Avions Pierre Robin DR400-180 Regent, G-LARA
Tags: 120 knots cruise, 155000 Pounds plus tax, 180 hp, 1950s, 1972, 1988 models, 2008, 900 miles, AD:2011-0076, Air Show, aircraft, aircraft companies, aircraft tends to 'weathercock', Airworthiness Directive, Apex Industries, automotive diesel fuel, Aviation, Avions Pierre Robin, Avions Robin, Avions Robin designs, Avions Robin DR400, B.E.2c, break up and ingestion of parts of air filter, CEAPR, Centre Est Aeronautique, Centurion TAE diesel engine, club/instructional aircraft, constructed of wood, Constructions Aeronautiques de Bourgogne, Cotswold Airport, dark clouds looming, detail improvements, diesel engine, dihedral, Dijon, DR400, DR400-180 Regent, during servicing, EASA, ECOFLYER DR400, economical engine, engine damage, engine failure, England, Europe, ex-Dassault personnel, Finch Aircraft, fine 'family' aircraft, flying clubs, four-cylinder, four-seat cabin monoplane, France, French, French aviation industry, fuel filter, G-LARA, Germany, Gloucestershire, Great Britain, heavily cranked, inherent stability, innocuous handling, installed upside down, Jean Delemontez, Jet A-1, Kemble, Kenneth and Catherine Gallaway, light aircraft, light aircraft marketplace, low-drag wing, Lycoming O-360-A3A, maximum touring range, metal panels, Miles Aircraft designs, Mistral Aviation Ltd, no prominent joint lines, novel designs, oldest in the world, outer wing sections, over 1200 aircraft produced, Pierre Robin, polyester fabric, quiet in flight, regional basis, Royal Aircraft Factory, Sensenich propeller, sound-absorbing, spatted undercarriage, state organised flying clubs, State owned, strong second-hand market, subsidies, type of construction, U.K., very early aircraft, vibration-damping, wing design, wing panels, wings level, wooden construction, wooden structure
The French aviation industry is amongst the oldest in the world. National interest, state organised flying clubs and subsidies, gave rise to a wealth of small manufacturers. Even when these aircraft companies became State-owned and were re-organized on a regional basis in the 1950s, the number of novel designs in the light aircraft marketplace was far greater than in the U.K. or Germany, for example.
It was in 1972 that Pierre Robin and Jean Délémontez (of Jodel fame) came together to design the Avions Robin DR400 four-seat cabin monoplane. This was to be produced by the Robin concern, and used a wing design that was straight out of the Jodel ‘playbook’, with heavily cranked outer wing sections. Just like the vast majority of Miles Aircraft designs, it was mostly built of wood. This type of construction has many advantages, in that there are no prominent joint lines between metal panels (the wooden structure is covered with polyester fabric, then ‘doped’ and painted), no rivets, of course, and the natural sound-absorbing and vibration-damping characteristics of wood mean that the aircraft is remarkably quiet in flight. The large amount of dihedral on the outer wing panels has other benefits; if you release the controls in flight, the aircraft tends to ‘weathercock’, back into a ‘wings level’ attitude. In this respect it is rather like very early aircraft such as the Royal Aircraft Factory B.E.2c, which had impressive inherent stability.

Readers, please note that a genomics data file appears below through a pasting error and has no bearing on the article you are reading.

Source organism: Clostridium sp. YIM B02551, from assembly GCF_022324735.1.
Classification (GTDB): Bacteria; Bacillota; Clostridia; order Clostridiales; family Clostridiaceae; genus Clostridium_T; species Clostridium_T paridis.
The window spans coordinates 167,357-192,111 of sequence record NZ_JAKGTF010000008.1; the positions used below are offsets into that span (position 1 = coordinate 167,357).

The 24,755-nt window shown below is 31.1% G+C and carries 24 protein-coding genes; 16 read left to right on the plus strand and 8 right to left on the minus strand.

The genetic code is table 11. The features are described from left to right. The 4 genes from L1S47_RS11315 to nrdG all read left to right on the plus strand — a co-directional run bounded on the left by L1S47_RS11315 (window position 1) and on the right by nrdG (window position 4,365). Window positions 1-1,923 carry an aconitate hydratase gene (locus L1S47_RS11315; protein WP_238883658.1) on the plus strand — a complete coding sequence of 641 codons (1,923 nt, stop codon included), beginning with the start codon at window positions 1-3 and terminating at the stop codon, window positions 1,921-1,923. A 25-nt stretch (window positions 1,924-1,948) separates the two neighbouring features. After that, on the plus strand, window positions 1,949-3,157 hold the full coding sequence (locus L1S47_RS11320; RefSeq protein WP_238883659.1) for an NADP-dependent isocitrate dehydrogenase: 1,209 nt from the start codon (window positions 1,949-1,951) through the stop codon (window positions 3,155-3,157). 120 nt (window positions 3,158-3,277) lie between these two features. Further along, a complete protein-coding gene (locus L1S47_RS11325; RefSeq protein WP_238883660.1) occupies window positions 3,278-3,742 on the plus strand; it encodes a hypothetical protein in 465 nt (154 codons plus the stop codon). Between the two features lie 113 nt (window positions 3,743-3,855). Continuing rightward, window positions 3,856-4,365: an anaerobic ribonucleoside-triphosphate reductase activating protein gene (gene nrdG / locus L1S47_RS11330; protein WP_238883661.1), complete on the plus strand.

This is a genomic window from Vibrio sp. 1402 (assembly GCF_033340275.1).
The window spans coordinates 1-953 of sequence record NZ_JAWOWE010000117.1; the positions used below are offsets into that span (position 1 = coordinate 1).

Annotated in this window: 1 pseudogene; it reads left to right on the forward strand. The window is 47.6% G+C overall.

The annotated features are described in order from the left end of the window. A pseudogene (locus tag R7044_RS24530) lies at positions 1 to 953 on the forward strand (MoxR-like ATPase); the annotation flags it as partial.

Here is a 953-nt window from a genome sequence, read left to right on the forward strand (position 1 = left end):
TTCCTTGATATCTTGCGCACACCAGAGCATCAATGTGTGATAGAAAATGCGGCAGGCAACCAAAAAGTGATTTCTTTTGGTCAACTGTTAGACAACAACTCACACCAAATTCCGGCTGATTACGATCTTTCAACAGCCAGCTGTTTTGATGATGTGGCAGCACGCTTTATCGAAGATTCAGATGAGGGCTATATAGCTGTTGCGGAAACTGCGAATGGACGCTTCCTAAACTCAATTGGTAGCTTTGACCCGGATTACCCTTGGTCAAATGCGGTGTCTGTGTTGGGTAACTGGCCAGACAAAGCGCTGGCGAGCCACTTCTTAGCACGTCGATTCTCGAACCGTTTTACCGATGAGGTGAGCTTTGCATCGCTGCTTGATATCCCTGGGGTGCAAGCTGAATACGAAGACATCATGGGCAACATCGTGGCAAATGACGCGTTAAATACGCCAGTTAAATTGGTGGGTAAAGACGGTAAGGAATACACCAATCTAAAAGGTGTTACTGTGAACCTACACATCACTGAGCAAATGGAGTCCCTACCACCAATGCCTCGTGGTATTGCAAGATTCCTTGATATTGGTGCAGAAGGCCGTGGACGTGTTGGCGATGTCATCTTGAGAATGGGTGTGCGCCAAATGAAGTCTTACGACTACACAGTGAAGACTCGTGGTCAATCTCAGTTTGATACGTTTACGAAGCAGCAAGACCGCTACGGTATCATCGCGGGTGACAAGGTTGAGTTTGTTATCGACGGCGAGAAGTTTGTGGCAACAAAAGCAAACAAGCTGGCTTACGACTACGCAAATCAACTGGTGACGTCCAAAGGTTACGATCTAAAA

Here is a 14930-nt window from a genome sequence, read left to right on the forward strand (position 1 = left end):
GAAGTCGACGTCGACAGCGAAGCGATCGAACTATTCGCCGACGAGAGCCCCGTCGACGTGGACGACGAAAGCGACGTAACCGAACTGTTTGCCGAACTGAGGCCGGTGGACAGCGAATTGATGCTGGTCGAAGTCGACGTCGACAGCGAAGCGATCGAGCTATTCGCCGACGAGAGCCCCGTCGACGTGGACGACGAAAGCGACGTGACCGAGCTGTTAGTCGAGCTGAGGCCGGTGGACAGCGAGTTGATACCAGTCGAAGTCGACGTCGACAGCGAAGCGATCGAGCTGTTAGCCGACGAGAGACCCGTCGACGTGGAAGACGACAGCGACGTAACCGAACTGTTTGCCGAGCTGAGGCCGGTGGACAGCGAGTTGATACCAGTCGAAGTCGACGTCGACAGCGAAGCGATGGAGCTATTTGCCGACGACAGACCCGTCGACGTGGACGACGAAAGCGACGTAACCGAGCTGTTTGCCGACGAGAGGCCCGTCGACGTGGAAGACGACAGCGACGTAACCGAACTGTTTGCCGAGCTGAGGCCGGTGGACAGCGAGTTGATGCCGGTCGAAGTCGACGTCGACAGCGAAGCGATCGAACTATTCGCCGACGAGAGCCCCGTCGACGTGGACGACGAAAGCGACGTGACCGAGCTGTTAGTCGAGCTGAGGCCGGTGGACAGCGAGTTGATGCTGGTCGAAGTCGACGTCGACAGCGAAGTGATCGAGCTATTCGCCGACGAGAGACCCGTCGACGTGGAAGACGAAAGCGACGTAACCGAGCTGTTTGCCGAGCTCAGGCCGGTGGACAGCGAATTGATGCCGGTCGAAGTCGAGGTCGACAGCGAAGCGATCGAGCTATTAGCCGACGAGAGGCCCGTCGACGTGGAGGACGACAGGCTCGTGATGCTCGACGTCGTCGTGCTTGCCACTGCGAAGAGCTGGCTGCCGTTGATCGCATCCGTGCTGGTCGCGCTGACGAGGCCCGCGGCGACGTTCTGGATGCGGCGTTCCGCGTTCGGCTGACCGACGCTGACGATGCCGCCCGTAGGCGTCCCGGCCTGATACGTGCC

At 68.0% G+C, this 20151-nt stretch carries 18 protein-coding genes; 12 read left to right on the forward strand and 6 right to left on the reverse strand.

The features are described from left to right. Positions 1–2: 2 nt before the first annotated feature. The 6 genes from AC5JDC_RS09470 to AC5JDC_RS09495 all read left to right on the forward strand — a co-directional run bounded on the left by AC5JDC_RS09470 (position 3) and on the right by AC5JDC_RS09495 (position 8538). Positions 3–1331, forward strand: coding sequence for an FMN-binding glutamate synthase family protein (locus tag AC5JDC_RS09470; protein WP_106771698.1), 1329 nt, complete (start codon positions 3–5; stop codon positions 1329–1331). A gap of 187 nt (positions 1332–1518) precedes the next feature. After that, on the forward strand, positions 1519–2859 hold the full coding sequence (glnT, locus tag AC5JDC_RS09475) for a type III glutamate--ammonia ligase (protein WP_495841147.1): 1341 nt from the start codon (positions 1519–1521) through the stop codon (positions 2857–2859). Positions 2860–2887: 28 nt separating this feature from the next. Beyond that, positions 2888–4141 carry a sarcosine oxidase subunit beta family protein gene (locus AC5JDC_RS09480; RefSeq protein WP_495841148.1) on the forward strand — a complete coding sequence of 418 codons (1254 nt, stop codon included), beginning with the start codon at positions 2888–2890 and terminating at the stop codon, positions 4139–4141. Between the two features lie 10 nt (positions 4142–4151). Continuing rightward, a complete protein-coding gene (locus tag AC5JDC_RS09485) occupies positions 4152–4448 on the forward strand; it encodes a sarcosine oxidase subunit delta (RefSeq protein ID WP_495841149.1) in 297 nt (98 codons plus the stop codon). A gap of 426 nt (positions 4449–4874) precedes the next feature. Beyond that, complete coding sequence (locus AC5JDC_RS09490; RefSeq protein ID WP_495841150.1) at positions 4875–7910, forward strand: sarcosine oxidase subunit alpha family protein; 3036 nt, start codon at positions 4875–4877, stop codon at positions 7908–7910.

The DR400-180 Régent model is powered by a four-cylinder Lycoming O-360-A3A of 180hp, driving a two-bladed Sensenich propeller. The low-drag wing, wooden construction, carefully spatted undercarriage, economical engine, and 120kts cruise all combine to give an maximum touring range of 900 miles. This makes for a fine ‘family’ aircraft, and the innocuous handling means that the DR400 is also suitable as a club/instructional machine.
A delightful Avions Robin DR400-180 Régent, G-LARA, is shown here at Cotswold Airport, Kemble, Gloucestershire, with some dark clouds looming in the background. This pretty machine has been owned for nearly 20 years by Kenneth and Catherine Gallaway, and G-LARA has carried them far and wide!
Sadly, after passing through many owners – Centre Est Aéronautique, Avions Pierre Robin, Constructions Aéronautiques de Bourgogne, APEX Industries, CEAPR – the production of the DR400 family ceased in 2008 (CEAPR never actually produced aircraft, just spares). There is, understandably, a very strong second-hand market for these fine aircraft (a total of over 1,200 of the various models were produced), with the cost of a 1988 model, for example, ranging from £24,000 – £56,000, at 2011 prices.
The really good news is that a new company called Finch Aircraft, of Dijon, France – comprising mainly ex-Dassault personnel – has re-instituted production of the Avions Robin designs, with detail improvements and modernizations. Once more, you can buy a new DR400-180 Regent, in the U.K., from the Robin specialists Mistral Aviation Ltd (about £155,000 plus tax). Pretty soon – following certification – the ECOFLYER DR400 with the Centurion TAE diesel engine (capable of running on Jet A-1 or automotive diesel) will be on the market. The DR400 certainly has a bright future ahead of it!
Footnote: EASA have just issued an Airworthiness Directive (29 April, 2011), AD: 2011-0076, regarding engine failure in DR400 aircraft, caused by the break-up and ingestion of parts of the air filter, due to the capability of the filter to be inadvertently installed upside down during servicing. It is suggested that DR400 owners should consult AD: 2011-0076 immediately (see link below).
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